Straw S; Waduud MA; Drozd M; Warman P; Bailey MA; Hammond CJ; Abdel-Rahman S; Witte KK; Scott D;
Annals of the Royal College of Surgeons of England [Ann R Coll Surg Engl] 2020 Apr 01, pp. 1-8. Date of Electronic Publication: 2020 Apr 01.
Introduction: Cardiopulmonary exercise testing (CPET) and transthoracic echocardiography (TTE) are common preparative investigations prior to elective endovascular aneurysm repair (EVAR). Whether these investigations can predict survival following EVAR and contribute to shared decision making is unknown.
Methods: Patients who underwent EVAR at a tertiary centre between June 2007 and December 2014 were identified from the National Vascular Registry. Variables obtained from preoperative investigations were assessed for their association with survival at three years. Regression analysis was used to determine variables that independently predicted survival at three years.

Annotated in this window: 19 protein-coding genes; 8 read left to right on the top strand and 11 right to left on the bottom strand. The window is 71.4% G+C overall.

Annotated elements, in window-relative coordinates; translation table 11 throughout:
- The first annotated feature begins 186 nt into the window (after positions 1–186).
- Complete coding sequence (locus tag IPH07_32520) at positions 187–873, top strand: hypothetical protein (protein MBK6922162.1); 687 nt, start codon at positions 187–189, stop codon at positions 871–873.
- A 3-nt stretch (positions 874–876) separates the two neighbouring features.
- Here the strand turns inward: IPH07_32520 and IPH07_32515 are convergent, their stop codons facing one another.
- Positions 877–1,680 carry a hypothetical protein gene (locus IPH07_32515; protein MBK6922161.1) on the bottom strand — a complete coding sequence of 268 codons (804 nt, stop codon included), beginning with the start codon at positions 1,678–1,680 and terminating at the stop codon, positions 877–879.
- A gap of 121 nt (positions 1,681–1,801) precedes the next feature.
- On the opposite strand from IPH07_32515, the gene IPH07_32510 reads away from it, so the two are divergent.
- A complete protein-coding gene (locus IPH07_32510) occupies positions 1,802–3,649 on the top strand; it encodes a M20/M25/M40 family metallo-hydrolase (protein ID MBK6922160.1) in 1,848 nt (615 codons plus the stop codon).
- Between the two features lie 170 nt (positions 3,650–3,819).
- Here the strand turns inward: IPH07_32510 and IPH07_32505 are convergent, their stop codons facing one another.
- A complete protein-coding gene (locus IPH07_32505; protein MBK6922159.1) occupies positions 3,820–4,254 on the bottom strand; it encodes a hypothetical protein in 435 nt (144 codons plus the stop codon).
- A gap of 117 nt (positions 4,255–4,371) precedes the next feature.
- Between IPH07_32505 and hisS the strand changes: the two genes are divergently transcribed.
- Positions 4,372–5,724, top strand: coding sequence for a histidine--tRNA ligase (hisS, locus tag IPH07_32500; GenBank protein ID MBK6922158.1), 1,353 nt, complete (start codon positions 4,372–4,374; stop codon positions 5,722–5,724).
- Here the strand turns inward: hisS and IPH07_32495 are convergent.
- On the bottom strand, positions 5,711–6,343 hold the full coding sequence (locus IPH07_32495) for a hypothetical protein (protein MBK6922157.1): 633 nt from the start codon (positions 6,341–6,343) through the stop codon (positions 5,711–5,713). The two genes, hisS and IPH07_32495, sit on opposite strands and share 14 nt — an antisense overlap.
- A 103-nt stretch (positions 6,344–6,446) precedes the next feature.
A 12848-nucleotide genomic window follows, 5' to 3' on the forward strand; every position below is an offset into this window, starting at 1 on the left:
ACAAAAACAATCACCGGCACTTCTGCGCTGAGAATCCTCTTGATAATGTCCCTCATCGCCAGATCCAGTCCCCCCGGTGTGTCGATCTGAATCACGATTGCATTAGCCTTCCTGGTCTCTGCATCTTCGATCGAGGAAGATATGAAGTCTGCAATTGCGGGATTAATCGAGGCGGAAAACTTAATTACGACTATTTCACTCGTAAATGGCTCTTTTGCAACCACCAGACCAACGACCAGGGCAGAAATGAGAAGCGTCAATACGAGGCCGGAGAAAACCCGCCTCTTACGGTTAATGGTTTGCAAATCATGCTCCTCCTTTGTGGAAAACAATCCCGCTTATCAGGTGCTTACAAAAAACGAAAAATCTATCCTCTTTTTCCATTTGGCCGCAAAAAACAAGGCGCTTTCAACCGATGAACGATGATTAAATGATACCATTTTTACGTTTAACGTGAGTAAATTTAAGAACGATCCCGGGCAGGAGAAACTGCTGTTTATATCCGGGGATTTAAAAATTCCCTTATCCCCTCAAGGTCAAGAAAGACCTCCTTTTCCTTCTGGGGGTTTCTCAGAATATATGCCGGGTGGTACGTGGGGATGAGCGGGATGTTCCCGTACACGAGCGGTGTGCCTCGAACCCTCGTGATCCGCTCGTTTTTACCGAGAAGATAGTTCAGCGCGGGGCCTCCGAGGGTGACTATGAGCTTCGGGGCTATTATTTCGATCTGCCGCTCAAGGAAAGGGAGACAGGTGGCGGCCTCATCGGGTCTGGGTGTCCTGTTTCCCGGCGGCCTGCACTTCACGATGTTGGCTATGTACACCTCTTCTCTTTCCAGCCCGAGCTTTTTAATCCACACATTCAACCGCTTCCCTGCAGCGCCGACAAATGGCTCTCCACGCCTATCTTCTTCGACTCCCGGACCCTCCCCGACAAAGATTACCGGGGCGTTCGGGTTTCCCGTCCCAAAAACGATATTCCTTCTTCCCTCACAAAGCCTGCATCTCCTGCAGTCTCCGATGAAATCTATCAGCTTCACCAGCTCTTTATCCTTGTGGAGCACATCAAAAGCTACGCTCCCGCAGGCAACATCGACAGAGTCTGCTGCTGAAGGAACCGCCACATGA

Results: A total of 199 patients underwent EVAR during the study period. Of these, 120 had preoperative CPET and 123 had TTE. Lower forced expiratory ventilation (FEV 1 ), ratio of FEV 1 to forced vital capacity, work at peak oxygen consumption and higher ventilatory equivalent for carbon dioxide were associated with increased mortality. Variables obtained from TTE were not associated with survival at three years although there was a low incidence of left ventricular systolic dysfunction and significant valvular disease in this cohort.
Conclusions: CPET might be a useful adjunct to assist in shared decision making in patients undergoing elective EVAR and may influence anaesthetic technique. TTE does not appear to be able to discriminate between high and low risk individuals. However, a low rate of significant ventricular dysfunction and valvular disease in patients undergoing elective EVAR may account for these findings.